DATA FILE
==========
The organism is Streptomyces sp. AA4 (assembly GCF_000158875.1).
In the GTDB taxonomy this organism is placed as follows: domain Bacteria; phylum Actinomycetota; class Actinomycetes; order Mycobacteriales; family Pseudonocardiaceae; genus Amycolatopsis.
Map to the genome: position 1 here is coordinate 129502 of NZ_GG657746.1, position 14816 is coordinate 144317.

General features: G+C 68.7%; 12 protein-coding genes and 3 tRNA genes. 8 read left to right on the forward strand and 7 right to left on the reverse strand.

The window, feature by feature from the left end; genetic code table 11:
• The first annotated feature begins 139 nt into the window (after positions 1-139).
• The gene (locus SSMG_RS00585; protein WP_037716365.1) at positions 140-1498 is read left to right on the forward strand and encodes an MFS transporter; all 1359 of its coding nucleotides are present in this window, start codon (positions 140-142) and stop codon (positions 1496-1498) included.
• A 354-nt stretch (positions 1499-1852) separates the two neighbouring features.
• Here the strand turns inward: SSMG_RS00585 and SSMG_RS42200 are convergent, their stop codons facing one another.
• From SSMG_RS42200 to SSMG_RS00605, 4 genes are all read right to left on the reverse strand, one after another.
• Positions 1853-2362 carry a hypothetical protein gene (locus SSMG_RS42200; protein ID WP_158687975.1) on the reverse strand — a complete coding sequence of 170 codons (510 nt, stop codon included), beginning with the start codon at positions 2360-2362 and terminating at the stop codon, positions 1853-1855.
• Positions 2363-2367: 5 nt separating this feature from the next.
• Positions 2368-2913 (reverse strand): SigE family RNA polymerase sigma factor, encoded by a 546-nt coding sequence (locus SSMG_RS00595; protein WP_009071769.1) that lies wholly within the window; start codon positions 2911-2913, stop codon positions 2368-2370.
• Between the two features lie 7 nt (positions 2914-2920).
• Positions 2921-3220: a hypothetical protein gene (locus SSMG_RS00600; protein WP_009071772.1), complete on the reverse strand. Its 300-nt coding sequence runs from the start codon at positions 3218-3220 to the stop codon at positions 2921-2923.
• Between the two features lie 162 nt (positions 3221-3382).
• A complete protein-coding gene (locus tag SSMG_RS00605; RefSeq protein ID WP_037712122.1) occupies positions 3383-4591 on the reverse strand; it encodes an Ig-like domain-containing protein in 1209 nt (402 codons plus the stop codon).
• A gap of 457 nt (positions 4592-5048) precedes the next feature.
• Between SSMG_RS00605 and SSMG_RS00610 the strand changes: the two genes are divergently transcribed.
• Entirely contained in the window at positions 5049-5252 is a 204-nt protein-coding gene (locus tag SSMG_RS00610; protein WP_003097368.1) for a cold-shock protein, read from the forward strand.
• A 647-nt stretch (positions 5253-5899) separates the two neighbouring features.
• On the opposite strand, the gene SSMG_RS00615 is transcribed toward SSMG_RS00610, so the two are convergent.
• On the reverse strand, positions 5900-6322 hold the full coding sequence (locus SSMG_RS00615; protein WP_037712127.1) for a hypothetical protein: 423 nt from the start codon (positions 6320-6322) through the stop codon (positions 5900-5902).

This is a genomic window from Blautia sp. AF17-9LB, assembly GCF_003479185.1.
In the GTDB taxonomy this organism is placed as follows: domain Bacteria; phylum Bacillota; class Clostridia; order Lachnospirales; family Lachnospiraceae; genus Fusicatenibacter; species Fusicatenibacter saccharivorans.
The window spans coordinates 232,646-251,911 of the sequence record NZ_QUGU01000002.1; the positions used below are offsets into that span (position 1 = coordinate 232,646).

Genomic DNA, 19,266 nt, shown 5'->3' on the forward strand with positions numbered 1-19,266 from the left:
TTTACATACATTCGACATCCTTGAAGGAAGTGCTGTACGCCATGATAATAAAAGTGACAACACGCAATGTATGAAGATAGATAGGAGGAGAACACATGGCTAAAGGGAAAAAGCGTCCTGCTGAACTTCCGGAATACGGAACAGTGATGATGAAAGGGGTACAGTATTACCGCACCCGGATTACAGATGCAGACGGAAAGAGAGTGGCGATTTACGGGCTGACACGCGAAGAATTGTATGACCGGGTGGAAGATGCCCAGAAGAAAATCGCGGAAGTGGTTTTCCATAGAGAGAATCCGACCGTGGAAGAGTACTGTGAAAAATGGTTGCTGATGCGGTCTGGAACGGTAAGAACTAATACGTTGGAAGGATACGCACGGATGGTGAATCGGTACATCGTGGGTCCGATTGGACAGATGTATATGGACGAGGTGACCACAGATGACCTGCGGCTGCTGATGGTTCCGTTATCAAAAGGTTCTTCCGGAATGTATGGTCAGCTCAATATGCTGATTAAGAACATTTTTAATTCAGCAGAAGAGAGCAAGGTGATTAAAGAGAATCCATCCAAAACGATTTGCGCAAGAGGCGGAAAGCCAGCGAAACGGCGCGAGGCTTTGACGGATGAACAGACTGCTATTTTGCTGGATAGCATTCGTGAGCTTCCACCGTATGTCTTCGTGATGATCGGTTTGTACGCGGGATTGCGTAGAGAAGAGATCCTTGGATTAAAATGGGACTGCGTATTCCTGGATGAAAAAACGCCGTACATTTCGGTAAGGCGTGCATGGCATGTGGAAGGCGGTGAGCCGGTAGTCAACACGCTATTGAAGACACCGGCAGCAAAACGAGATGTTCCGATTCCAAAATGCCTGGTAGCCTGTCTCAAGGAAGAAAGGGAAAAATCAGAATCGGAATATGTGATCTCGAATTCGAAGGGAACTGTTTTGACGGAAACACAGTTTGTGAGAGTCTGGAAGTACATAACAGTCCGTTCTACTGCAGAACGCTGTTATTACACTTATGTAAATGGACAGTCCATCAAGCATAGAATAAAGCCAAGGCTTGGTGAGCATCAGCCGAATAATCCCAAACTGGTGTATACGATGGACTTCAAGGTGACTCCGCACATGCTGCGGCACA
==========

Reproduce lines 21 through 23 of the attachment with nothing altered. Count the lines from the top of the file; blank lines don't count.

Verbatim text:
• A 647-nt stretch (positions 5253-5899) separates the two neighbouring features.
• On the opposite strand, the gene SSMG_RS00615 is transcribed toward SSMG_RS00610, so the two are convergent.
• On the reverse strand, positions 5900-6322 hold the full coding sequence (locus SSMG_RS00615; protein WP_037712127.1) for a hypothetical protein: 423 nt from the start codon (positions 6320-6322) through the stop codon (positions 5900-5902).